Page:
I'm Andrew. I write about the past and future of tech, music, media, culture, art, and activism. This is my blog.

L'Amour - Lewis - Forgotten Soft-synth Mumblepop

Posted: April 2, 2017

While I was putting together that piece on Jandek, I was reminded of a review I read that said that Lewis’ 1983 release L’amour sounded like Jandek covering Twin Peaks, and honestly, isn’t that something we all want in our lives?

The album is 37 minutes of acoustic guitar, soft-synth, and a baratone voice whispering things he clearly believes to be vital. It’s beautiful, in a subtle way. It’s available from Light in the attic records.

There is very little that is actually Jandekian about L’amour, aside from the mystery surounding the musician, and it’s completely independent release. Where Jandek’s music is harsh and disonent, everything about this album is soft, melodic, and wonderful. It is almost, but not exactly, like something you’d expect to be featured in a Wes Anderson film.

The story goes that this guy scammed his way through recording and releasing this thing. Promising everyone that they’d get paid, eventually and ducking out of town before anyone noticed. The record was self-released, and some crate diggers dug it up about ten years ago, and folks the world over started falling in love.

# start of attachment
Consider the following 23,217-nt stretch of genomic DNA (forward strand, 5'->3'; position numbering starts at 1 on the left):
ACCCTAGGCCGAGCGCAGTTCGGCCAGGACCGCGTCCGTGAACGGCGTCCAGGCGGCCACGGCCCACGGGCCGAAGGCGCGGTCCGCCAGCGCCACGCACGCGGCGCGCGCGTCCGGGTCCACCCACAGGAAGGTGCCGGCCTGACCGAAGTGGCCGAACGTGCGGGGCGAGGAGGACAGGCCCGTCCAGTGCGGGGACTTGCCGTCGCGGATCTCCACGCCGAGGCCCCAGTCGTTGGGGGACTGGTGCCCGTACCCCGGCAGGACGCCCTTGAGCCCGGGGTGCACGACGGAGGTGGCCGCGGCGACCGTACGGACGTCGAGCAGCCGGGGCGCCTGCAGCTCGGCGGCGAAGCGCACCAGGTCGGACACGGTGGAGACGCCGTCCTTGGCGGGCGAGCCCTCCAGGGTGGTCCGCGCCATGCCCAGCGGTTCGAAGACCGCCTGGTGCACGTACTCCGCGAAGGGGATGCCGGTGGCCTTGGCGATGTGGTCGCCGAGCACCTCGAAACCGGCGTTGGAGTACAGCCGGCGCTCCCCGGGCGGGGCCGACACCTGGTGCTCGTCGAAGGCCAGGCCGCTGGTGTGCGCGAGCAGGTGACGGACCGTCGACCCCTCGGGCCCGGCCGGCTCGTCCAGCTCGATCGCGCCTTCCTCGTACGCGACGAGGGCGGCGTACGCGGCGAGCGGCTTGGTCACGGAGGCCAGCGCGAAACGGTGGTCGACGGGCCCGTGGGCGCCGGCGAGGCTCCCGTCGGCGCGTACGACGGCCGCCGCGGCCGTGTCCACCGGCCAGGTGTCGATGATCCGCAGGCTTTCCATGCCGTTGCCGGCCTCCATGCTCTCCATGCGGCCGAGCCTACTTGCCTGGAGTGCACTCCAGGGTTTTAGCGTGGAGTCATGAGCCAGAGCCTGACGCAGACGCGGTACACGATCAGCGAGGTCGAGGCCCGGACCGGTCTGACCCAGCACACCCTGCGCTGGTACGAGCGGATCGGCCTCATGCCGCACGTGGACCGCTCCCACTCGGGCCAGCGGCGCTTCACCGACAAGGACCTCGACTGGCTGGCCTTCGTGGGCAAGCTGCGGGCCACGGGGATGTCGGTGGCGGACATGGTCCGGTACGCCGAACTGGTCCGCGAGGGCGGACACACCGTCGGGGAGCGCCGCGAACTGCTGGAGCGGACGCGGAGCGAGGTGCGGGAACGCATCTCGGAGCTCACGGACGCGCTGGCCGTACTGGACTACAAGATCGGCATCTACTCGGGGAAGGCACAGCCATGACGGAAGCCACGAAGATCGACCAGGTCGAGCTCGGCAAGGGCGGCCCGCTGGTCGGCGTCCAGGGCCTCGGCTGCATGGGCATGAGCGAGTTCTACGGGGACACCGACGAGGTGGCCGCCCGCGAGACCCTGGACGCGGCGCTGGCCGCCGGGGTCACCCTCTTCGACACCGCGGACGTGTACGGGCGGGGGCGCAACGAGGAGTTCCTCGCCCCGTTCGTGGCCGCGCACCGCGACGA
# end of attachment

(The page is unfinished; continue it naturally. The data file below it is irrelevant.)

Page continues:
It’s a beautiful experience. I’m glad that it got a wider release. Listening to this, though, and thinking about the story makes me really wonder what else is out there. Who else has an unmarketable, not commercailly viable work of beauty sitting on a cassette in a shoebox in their closet? What’s it going to take to get you to release yours?


There is something very David Lynch/Twin Peaks about the sound, and about the story. I had a copy on vinyl at my record store right after the reissues came out, and managed to hold on to it for a whole day before the vocalist from Sea Ghost came by and bought it.

Re-listening to this today makes me want to buy another.

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